Aslan knows better, but he hopes you don’t. Regarding the claims, often repeated (indeed, Aslan’s talk in Salt Lake City seems to have consisted entirely of recycled talking points from Hamas-linked CAIR), that the mosque at Ground Zero is neither a mosque nor at Ground Zero, in fact it is both. The Burlington Coat Factory building that will be torn down to build the mosque is part of the attack site, as the landing gear from one of the 9/11 planes crashed into its roof and fell five stories to the basement. The building is thus an essential part of Ground Zero itself, which will greatly enhance the mosque’s symbolic value in the Islamic world as another triumphal mosque, a la the Al-Aqsa mosque and Dome of the Rock on the Temple Mount, the Hagia Sophia in Istanbul (the grandest cathedral in Christendom for a millennium, converted to a mosque in 1453, now a museum), and thousands of others throughout the Islamic world.
nal freedoms depended on the actions of one of the most draconian nations on earth,” Aslan said.
This is outstandingly dishonest, even by Aslan’s standards. Gingrich’s point is not that the U.S. should become more like Saudi Arabia, but that Saudi Arabia should become more like the U.S. The point would be to call upon the Saudis to offer the same religious freedom to non-Muslims that the U.S. offers to Muslims. Aslan, of course, being a Sharia supremacist, doesn’t want non-Muslims to have such freedom in Islamic states, so he twists the argument.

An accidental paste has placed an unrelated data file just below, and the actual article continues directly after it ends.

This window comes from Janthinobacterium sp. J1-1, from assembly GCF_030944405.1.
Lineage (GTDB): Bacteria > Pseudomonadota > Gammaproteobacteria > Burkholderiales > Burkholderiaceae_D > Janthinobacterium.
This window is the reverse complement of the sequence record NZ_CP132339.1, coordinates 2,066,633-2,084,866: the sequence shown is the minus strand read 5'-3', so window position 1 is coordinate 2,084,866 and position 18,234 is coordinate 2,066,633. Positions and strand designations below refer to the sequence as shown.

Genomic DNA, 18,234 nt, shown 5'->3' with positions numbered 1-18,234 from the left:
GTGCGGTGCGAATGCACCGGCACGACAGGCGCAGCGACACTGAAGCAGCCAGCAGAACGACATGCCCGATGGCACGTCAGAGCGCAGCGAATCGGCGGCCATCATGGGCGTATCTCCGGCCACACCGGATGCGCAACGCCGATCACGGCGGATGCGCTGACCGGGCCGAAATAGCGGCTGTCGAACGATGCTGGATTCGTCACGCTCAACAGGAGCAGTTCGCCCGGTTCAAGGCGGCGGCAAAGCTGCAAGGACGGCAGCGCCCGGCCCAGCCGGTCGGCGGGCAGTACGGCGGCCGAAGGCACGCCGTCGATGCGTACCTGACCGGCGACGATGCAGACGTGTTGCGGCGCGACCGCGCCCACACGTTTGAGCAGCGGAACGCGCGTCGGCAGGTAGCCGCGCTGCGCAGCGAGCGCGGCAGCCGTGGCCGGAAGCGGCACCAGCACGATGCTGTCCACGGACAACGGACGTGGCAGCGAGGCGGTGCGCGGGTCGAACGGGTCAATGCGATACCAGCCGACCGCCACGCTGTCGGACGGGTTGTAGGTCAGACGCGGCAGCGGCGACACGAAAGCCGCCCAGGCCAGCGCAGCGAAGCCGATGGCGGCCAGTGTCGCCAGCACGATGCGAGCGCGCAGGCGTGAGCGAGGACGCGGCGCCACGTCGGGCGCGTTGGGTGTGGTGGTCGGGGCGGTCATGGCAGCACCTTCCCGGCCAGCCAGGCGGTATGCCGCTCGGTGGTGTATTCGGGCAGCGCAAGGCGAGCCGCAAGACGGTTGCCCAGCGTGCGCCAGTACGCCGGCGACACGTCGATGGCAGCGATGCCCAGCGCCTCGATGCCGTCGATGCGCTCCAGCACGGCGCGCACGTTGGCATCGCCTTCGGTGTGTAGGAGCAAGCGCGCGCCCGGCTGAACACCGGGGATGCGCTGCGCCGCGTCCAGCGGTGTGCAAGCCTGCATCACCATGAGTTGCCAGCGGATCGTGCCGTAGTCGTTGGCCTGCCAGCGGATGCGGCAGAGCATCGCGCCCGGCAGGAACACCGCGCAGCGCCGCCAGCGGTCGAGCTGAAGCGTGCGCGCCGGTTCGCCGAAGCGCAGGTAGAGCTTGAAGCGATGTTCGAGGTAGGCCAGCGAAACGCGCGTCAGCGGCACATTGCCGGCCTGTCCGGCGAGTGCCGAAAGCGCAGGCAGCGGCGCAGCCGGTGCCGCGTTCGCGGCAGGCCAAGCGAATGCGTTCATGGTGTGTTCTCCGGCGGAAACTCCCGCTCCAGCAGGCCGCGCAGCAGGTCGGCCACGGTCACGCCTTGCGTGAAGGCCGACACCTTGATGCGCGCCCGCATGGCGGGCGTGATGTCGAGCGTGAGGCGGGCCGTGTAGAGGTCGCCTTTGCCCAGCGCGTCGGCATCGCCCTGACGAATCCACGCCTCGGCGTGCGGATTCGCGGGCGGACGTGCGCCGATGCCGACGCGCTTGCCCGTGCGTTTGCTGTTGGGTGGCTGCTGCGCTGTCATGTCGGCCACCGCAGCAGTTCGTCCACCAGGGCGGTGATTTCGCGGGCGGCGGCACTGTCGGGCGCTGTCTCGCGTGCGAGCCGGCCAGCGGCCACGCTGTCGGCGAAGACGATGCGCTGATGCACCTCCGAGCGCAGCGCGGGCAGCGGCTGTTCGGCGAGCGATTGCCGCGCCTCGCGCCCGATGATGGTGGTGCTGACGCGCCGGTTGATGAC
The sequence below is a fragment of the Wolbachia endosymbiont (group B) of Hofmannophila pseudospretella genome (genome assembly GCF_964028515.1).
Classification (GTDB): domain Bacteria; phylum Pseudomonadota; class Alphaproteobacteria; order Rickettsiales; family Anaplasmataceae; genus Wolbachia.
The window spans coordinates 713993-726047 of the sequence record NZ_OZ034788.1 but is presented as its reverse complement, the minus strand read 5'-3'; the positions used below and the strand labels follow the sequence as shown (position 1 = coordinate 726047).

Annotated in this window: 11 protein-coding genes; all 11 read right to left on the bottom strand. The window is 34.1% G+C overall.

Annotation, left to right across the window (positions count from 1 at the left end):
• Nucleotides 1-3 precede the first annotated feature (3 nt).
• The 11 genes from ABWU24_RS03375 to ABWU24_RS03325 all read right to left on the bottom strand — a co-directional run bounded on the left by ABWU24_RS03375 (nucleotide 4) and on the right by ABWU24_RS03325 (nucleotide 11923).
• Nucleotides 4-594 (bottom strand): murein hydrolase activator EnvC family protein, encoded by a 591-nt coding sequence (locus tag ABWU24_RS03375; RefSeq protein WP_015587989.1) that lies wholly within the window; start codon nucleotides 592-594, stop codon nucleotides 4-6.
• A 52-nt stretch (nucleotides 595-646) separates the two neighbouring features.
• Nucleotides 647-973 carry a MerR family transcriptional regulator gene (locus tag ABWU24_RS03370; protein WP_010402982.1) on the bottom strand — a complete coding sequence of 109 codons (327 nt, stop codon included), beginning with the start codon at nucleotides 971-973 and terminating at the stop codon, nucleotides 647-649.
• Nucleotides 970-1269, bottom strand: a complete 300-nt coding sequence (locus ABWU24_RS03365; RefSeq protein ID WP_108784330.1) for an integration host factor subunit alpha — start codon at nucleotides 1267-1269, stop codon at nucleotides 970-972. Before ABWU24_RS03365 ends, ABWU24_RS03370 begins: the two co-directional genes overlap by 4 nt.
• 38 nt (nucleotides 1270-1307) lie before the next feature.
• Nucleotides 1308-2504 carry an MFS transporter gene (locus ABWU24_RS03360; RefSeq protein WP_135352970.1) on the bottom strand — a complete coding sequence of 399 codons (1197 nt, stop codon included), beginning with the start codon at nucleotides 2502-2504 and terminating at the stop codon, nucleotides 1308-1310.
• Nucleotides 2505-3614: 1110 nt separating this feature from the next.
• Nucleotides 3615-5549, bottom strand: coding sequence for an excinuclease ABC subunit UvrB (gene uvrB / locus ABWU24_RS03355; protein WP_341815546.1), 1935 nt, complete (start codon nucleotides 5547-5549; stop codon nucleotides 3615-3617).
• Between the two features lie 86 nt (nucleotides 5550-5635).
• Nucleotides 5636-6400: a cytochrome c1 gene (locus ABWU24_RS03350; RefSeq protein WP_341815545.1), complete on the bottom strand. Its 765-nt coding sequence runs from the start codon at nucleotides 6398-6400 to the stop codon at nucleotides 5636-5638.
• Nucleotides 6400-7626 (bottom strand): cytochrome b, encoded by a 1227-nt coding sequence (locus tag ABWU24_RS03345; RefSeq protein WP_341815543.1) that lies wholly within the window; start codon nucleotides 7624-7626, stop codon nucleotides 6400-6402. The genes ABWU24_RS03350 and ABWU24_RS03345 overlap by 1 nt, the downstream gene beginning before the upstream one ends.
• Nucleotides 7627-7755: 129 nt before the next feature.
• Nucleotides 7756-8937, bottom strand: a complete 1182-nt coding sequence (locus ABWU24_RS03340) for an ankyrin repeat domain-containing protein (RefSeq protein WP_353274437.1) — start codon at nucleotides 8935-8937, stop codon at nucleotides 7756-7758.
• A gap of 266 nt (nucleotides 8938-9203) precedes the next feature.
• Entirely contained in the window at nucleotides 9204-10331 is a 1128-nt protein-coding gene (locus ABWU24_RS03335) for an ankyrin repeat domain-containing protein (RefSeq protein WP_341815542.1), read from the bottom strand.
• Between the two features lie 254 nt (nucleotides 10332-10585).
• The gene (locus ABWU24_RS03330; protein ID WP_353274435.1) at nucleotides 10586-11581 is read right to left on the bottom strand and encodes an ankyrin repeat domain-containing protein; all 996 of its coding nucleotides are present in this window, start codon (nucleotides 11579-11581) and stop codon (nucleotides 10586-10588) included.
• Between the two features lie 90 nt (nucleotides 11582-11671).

And now here is an eyewitness account from Evan Mark:
Reza Aslan delivered a whitewashed sermon last night to unsuspecting liberals and broken Mormons at the public library in downtown Salt Lake City. Well, less sermon and more fits and torrents of whiny passive-aggressive rage, really… Highlights (paraphrased) include:
“One day we’ll look back with the same derision, and scorn, and ridicule at the Robert Spencers and the Pamela Gellers as we do now at those who discriminated against Jews and Catholics…”
He slammed Pamela for her non-existent attack about Barack Obama being the “bastard child of Malcolm X,” and slammed you for the halal Campbell’s Soup issue, which the room ate up, of course.